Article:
Already there isn’t enough faculty to teach nurses to meet existing demand. Nursing professionals say the shortage will deepen if the gap between private sector pay and that of academia isn’t closed at least somewhat.
Dr. Susan Lofton, professor of nursing at University of Mississippi Medical Center in Jackson, said the shortage of faculty to teach nurses beyond a two-year associate’s degree is something the state’s only teaching hospital has to negotiate daily.
In Mississippi, she said, there are large numbers of practicing nurses whose education does not go beyond an associate’s degree. There’s a reason for that. Average starting salary for registered nurses just out of school can land between $50,000 and $60,000.
That creates problems, too, Lofton said.
“What we’re seeing now is research that shows that as nurses become higher-educated, patient outcomes improve. So there’s a new demand for associate degree nurses to go back and complete, at a minimum, their baccalaureate degree in nursing.
“With that comes an obvious need for a lot more nursing faculty, particularly as you go up in the educational level,” Lofton continued. “There has to be closer clinical supervision, which means there has to be more nursing faculty-to-student ratio. There really is a huge problem coming up with nursing faculty to teach this large body of nurses that are coming back through for a baccalaureate degree.”
To go with the existing shortage, Lofton said the demands the ACA will place on the profession and the march of time will combine to worsen the situation.
“Most of the nursing faculty in Mississippi are well into their 50s.” Dr. Johnnie Sue Wijewardane agreed.
“I am actually 39, but I have one faculty member at MUW in my nurse practitioner program who’s younger than I am,” said Wijewardane, graduate nursing department chair and assistant professor at Mississippi University for Women in Columbus. “I have two that have enough time to retire whenever they want to. Our anchor faculty are all retirement-ready and we’re going to lose them in the next two or three years. It makes me terribly nervous.”
Complicating the issue is the requirement that faculty who teach master’s or doctorate-level curriculum hold a doctorate degree.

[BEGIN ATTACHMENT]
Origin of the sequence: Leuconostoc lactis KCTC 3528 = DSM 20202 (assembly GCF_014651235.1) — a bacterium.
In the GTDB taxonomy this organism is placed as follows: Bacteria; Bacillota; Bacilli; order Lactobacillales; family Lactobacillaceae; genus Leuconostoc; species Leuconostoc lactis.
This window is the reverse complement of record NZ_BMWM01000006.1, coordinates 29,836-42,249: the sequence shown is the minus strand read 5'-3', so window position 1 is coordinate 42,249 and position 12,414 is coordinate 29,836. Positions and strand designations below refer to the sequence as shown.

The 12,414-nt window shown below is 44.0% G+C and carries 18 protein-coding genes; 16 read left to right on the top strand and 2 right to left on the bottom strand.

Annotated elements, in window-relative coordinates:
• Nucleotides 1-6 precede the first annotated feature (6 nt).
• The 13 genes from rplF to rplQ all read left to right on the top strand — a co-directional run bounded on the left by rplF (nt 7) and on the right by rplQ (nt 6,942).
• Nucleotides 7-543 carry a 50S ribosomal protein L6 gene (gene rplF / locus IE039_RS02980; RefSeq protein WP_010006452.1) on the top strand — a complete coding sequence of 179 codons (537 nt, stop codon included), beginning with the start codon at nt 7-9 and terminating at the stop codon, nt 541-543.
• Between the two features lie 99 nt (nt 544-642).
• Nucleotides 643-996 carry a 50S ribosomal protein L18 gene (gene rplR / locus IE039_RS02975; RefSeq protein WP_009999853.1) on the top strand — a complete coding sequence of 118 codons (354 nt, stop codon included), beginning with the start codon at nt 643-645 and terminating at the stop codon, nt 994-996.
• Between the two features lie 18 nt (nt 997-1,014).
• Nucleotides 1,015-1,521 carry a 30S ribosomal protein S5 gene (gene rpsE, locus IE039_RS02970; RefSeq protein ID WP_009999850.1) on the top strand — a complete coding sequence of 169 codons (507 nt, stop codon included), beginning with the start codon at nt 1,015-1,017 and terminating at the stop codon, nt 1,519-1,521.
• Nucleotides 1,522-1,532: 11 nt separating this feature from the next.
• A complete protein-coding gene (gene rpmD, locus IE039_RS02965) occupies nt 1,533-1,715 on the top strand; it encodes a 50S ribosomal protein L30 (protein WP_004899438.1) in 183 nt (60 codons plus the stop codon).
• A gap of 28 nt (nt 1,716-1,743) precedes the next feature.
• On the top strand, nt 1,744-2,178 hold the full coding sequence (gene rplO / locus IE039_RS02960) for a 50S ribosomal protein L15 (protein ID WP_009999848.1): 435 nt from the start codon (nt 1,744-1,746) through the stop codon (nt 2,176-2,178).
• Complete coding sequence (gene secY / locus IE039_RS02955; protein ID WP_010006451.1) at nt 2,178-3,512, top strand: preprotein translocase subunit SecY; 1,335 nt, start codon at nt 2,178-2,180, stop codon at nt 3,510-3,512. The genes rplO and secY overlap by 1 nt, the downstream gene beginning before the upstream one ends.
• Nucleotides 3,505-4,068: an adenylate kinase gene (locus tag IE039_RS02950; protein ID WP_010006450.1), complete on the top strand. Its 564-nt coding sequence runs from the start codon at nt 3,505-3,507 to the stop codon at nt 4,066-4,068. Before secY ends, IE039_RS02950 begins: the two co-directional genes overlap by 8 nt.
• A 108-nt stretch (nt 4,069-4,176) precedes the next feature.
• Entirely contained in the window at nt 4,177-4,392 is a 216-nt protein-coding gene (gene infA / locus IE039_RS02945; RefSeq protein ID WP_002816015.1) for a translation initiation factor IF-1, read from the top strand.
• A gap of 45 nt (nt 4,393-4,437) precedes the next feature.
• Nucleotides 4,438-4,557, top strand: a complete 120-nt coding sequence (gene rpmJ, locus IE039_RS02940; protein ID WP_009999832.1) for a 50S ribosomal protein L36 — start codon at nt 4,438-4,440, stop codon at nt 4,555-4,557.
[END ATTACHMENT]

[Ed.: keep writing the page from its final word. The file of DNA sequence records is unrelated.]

That doesn’t work in Mississippi’s favor. Lofton cited American Association of Colleges of Nursing figures that show less than 1 percent of the three million nurses in the U.S. hold a doctorate degree. “And in Mississippi I would believe that that figure is even lower,” Lofton said. Numbers compiled in a new AACN report show that just shy of 76,000 qualified applicants were turned away from nursing schools in the U.S. because of faculty shortages for the 2011-12 school year.
The solution is simple: Sweeten the compensation packages for nursing faculty. Actually making that happen, when the state’s budget is still recovering from the recession, is not so simple.
“There’s a lot of talk, not much action,” Lofton said.
Wijewardane said the Legislature has done well in its efforts to attract physicians, especially in rural areas, and believes a similar program aimed at nursing faculty would work. And not just any nursing faculty — young nursing faculty.
“We don’t need people to be 40 years old before they get their doctorate,” Wijewardane said. “The truth is that nurses have for years, eaten their young. We’d tell young nurses they need experience before you get a master’s or a doctorate. Well, by time you get experience you have a mortgage, a baby, a husband or a wife and then it’s impossible to go back to school.”
Lofton and Wijewardane agree that the shortage will reach a crisis point in the next decade if reform efforts either aren’t made or aren’t successful.
“It’s going to reach a critical stage,” Lofton said. “The leaders of this state are going to have to recognize that in order to put out large numbers of nurses that we desperately need here, someone is going to have to take a stand and say that it’s time to compensate nursing faculty in such a way that it becomes an attractive option for nurses in the private sector. Right now, most of the highly educated nurses make more money in non-academic settings. Nursing faculty is already stretched, and it’s only going to get worse.”
Said Wijewardane: “We’ve been predicting this since about 2000, that by 2020 we’re going to have a huge shortage. We’re competing for a limited pool of resources. We have to convince the legislators that this is a priority if we want to continue to have adequate healthcare. How much do we value education? How much do we value healthcare? We all want good healthcare, but we have to pay for it through educating our nurses.”
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